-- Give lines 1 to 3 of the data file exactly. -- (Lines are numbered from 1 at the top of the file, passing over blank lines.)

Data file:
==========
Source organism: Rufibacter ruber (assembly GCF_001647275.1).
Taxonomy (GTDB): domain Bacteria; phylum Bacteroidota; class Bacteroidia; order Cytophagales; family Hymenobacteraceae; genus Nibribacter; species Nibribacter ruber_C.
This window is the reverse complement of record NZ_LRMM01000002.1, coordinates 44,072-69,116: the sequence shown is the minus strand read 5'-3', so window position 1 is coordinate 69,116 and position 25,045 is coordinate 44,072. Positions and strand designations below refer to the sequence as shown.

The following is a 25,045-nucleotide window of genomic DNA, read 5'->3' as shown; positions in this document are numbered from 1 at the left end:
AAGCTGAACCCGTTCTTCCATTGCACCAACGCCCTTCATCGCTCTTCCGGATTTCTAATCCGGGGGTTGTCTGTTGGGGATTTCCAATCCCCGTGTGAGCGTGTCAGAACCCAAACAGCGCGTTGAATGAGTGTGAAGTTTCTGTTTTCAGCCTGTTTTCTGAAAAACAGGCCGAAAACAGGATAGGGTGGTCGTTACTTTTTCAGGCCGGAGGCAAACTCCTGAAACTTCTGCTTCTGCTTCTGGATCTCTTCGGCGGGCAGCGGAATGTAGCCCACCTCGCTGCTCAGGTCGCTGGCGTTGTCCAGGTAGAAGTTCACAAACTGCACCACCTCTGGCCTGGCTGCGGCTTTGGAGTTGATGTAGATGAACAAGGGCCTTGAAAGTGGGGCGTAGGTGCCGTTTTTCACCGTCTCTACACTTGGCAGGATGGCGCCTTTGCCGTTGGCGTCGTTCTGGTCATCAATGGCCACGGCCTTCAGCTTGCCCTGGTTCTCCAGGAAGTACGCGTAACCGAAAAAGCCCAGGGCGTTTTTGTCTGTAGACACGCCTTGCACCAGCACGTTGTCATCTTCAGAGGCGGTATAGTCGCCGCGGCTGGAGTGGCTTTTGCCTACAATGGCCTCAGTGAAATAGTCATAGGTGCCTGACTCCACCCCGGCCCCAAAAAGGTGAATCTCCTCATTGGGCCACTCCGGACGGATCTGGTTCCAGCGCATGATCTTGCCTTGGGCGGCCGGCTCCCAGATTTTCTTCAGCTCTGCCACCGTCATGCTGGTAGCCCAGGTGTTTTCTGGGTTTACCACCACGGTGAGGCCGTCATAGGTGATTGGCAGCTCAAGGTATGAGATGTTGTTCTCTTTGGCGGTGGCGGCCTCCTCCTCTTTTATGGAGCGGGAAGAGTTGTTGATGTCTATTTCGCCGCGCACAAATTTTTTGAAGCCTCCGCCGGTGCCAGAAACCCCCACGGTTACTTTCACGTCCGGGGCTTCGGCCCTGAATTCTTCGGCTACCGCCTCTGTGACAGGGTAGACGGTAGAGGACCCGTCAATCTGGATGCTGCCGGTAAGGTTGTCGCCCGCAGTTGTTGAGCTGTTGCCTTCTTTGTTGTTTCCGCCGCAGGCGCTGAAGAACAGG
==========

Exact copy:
Source organism: Rufibacter ruber (assembly GCF_001647275.1).
Taxonomy (GTDB): domain Bacteria; phylum Bacteroidota; class Bacteroidia; order Cytophagales; family Hymenobacteraceae; genus Nibribacter; species Nibribacter ruber_C.
This window is the reverse complement of record NZ_LRMM01000002.1, coordinates 44,072-69,116: the sequence shown is the minus strand read 5'-3', so window position 1 is coordinate 69,116 and position 25,045 is coordinate 44,072. Positions and strand designations below refer to the sequence as shown.